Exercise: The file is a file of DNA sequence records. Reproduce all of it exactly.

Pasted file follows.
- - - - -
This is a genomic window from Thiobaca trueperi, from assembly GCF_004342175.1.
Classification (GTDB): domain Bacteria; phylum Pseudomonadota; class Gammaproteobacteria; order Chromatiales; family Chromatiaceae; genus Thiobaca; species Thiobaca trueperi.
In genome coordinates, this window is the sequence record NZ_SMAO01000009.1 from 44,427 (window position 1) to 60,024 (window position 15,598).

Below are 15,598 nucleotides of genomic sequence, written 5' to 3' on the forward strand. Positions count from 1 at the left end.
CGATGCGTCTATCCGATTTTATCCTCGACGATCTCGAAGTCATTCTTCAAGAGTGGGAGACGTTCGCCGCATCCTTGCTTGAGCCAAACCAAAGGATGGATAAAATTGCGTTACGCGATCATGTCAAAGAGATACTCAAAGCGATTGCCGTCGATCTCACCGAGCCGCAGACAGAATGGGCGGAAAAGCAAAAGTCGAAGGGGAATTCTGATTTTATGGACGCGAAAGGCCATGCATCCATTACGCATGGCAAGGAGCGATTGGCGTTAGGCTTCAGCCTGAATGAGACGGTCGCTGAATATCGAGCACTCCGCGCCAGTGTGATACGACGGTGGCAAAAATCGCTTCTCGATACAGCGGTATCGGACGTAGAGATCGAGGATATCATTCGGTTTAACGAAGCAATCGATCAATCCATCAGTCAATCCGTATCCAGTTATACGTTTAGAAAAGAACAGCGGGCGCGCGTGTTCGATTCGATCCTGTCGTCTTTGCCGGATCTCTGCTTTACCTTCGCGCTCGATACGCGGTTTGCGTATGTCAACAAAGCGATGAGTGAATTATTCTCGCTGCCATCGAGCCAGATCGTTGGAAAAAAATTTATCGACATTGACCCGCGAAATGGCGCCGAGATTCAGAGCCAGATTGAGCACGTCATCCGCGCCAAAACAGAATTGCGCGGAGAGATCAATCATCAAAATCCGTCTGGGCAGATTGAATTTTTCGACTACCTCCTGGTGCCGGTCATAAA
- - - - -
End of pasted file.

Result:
This is a genomic window from Thiobaca trueperi, from assembly GCF_004342175.1.
Classification (GTDB): domain Bacteria; phylum Pseudomonadota; class Gammaproteobacteria; order Chromatiales; family Chromatiaceae; genus Thiobaca; species Thiobaca trueperi.
In genome coordinates, this window is the sequence record NZ_SMAO01000009.1 from 44,427 (window position 1) to 60,024 (window position 15,598).

Below are 15,598 nucleotides of genomic sequence, written 5' to 3' on the forward strand. Positions count from 1 at the left end.
CGATGCGTCTATCCGATTTTATCCTCGACGATCTCGAAGTCATTCTTCAAGAGTGGGAGACGTTCGCCGCATCCTTGCTTGAGCCAAACCAAAGGATGGATAAAATTGCGTTACGCGATCATGTCAAAGAGATACTCAAAGCGATTGCCGTCGATCTCACCGAGCCGCAGACAGAATGGGCGGAAAAGCAAAAGTCGAAGGGGAATTCTGATTTTATGGACGCGAAAGGCCATGCATCCATTACGCATGGCAAGGAGCGATTGGCGTTAGGCTTCAGCCTGAATGAGACGGTCGCTGAATATCGAGCACTCCGCGCCAGTGTGATACGACGGTGGCAAAAATCGCTTCTCGATACAGCGGTATCGGACGTAGAGATCGAGGATATCATTCGGTTTAACGAAGCAATCGATCAATCCATCAGTCAATCCGTATCCAGTTATACGTTTAGAAAAGAACAGCGGGCGCGCGTGTTCGATTCGATCCTGTCGTCTTTGCCGGATCTCTGCTTTACCTTCGCGCTCGATACGCGGTTTGCGTATGTCAACAAAGCGATGAGTGAATTATTCTCGCTGCCATCGAGCCAGATCGTTGGAAAAAAATTTATCGACATTGACCCGCGAAATGGCGCCGAGATTCAGAGCCAGATTGAGCACGTCATCCGCGCCAAAACAGAATTGCGCGGAGAGATCAATCATCAAAATCCGTCTGGGCAGATTGAATTTTTCGACTACCTCCTGGTGCCGGTCATAAA